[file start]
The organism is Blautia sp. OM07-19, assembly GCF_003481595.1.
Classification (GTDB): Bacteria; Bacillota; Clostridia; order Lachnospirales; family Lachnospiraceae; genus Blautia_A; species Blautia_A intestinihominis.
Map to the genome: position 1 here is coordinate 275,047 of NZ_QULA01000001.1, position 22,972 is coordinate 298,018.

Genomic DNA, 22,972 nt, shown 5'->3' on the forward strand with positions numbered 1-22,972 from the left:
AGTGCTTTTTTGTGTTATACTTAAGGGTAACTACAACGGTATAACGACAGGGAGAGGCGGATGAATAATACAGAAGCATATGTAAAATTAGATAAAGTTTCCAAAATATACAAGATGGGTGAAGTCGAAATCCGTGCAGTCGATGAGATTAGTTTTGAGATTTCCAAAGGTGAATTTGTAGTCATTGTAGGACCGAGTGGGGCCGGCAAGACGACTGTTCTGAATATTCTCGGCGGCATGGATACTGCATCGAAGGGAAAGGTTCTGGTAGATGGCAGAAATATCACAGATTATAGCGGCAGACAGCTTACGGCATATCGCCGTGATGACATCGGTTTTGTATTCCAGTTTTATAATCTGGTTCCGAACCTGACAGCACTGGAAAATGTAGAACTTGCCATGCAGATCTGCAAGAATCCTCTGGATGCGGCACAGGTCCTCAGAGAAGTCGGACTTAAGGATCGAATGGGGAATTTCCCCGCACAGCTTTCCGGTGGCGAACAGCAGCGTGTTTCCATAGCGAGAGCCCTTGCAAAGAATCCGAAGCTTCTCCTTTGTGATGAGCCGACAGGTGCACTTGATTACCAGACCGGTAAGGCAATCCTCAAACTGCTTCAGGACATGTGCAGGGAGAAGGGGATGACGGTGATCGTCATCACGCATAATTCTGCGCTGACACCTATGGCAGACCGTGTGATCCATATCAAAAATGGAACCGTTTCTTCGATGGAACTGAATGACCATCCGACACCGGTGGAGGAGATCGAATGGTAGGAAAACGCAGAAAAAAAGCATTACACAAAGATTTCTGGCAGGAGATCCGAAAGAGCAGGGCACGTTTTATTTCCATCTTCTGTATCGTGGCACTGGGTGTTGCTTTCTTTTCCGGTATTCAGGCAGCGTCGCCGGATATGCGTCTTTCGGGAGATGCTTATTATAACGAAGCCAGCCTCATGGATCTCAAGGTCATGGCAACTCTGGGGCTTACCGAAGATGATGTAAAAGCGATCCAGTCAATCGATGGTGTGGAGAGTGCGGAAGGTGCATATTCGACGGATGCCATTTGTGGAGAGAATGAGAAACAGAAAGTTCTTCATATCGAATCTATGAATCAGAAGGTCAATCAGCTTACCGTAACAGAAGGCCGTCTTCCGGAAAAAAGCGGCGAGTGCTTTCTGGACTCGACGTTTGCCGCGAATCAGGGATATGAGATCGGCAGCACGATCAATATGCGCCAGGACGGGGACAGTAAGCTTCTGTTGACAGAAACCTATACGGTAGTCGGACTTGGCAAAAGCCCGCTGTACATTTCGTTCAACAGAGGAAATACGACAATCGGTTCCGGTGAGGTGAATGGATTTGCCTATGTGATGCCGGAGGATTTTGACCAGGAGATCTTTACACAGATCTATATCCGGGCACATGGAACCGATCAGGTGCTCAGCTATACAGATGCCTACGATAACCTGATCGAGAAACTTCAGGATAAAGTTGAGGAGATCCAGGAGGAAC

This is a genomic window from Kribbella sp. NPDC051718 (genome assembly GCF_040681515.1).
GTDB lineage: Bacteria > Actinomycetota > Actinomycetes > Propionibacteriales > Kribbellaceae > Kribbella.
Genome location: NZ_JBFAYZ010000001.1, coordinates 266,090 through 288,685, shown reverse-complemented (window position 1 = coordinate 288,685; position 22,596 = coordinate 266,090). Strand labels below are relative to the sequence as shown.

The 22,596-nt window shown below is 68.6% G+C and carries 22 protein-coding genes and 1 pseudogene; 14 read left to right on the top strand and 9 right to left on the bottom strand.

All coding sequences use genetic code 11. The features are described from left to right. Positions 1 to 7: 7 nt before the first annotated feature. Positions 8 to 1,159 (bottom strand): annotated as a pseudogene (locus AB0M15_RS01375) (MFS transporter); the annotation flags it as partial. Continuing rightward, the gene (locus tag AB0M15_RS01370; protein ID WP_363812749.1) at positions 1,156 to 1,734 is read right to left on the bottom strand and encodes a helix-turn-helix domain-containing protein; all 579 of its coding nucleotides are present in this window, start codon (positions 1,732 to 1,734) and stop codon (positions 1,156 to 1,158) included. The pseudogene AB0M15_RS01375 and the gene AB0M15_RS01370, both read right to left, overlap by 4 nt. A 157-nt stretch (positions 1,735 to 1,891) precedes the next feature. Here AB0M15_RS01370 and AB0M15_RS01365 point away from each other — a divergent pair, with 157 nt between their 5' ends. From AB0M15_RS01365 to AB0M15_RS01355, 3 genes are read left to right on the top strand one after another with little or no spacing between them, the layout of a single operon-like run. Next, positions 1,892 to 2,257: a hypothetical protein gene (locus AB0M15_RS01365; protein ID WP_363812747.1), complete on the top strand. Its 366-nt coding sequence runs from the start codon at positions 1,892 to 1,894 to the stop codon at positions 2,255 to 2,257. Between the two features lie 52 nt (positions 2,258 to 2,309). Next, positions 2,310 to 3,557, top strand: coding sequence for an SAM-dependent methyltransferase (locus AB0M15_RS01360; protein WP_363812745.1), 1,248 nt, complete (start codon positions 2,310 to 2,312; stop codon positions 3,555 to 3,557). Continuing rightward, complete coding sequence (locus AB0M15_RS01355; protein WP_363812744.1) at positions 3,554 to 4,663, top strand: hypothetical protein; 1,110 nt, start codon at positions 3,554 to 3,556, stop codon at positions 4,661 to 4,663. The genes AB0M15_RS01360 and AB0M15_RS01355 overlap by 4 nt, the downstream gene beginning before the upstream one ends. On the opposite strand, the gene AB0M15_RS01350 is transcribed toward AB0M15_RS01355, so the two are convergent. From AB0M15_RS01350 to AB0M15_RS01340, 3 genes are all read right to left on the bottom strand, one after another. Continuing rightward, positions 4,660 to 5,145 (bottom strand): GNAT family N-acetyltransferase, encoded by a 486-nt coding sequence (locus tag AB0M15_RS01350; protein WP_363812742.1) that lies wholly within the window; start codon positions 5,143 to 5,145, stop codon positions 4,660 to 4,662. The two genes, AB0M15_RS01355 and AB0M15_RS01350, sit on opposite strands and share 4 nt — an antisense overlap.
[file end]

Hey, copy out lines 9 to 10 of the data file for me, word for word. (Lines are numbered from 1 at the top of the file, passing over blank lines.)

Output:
The 22,596-nt window shown below is 68.6% G+C and carries 22 protein-coding genes and 1 pseudogene; 14 read left to right on the top strand and 9 right to left on the bottom strand.

All coding sequences use genetic code 11. The features are described from left to right. Positions 1 to 7: 7 nt before the first annotated feature. Positions 8 to 1,159 (bottom strand): annotated as a pseudogene (locus AB0M15_RS01375) (MFS transporter); the annotation flags it as partial. Continuing rightward, the gene (locus tag AB0M15_RS01370; protein ID WP_363812749.1) at positions 1,156 to 1,734 is read right to left on the bottom strand and encodes a helix-turn-helix domain-containing protein; all 579 of its coding nucleotides are present in this window, start codon (positions 1,732 to 1,734) and stop codon (positions 1,156 to 1,158) included. The pseudogene AB0M15_RS01375 and the gene AB0M15_RS01370, both read right to left, overlap by 4 nt. A 157-nt stretch (positions 1,735 to 1,891) precedes the next feature. Here AB0M15_RS01370 and AB0M15_RS01365 point away from each other — a divergent pair, with 157 nt between their 5' ends. From AB0M15_RS01365 to AB0M15_RS01355, 3 genes are read left to right on the top strand one after another with little or no spacing between them, the layout of a single operon-like run. Next, positions 1,892 to 2,257: a hypothetical protein gene (locus AB0M15_RS01365; protein ID WP_363812747.1), complete on the top strand. Its 366-nt coding sequence runs from the start codon at positions 1,892 to 1,894 to the stop codon at positions 2,255 to 2,257. Between the two features lie 52 nt (positions 2,258 to 2,309). Next, positions 2,310 to 3,557, top strand: coding sequence for an SAM-dependent methyltransferase (locus AB0M15_RS01360; protein WP_363812745.1), 1,248 nt, complete (start codon positions 2,310 to 2,312; stop codon positions 3,555 to 3,557). Continuing rightward, complete coding sequence (locus AB0M15_RS01355; protein WP_363812744.1) at positions 3,554 to 4,663, top strand: hypothetical protein; 1,110 nt, start codon at positions 3,554 to 3,556, stop codon at positions 4,661 to 4,663. The genes AB0M15_RS01360 and AB0M15_RS01355 overlap by 4 nt, the downstream gene beginning before the upstream one ends. On the opposite strand, the gene AB0M15_RS01350 is transcribed toward AB0M15_RS01355, so the two are convergent. From AB0M15_RS01350 to AB0M15_RS01340, 3 genes are all read right to left on the bottom strand, one after another. Continuing rightward, positions 4,660 to 5,145 (bottom strand): GNAT family N-acetyltransferase, encoded by a 486-nt coding sequence (locus tag AB0M15_RS01350; protein WP_363812742.1) that lies wholly within the window; start codon positions 5,143 to 5,145, stop codon positions 4,660 to 4,662. The two genes, AB0M15_RS01355 and AB0M15_RS01350, sit on opposite strands and share 4 nt — an antisense overlap.